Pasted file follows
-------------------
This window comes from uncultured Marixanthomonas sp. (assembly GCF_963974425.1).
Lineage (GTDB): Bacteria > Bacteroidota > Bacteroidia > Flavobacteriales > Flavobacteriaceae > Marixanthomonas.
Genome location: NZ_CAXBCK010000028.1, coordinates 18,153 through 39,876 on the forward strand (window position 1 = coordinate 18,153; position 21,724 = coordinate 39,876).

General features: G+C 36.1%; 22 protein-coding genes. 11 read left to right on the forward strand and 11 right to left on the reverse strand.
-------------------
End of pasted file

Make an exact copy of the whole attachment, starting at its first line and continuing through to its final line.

This window comes from uncultured Marixanthomonas sp. (assembly GCF_963974425.1).
Lineage (GTDB): Bacteria > Bacteroidota > Bacteroidia > Flavobacteriales > Flavobacteriaceae > Marixanthomonas.
Genome location: NZ_CAXBCK010000028.1, coordinates 18,153 through 39,876 on the forward strand (window position 1 = coordinate 18,153; position 21,724 = coordinate 39,876).

General features: G+C 36.1%; 22 protein-coding genes. 11 read left to right on the forward strand and 11 right to left on the reverse strand.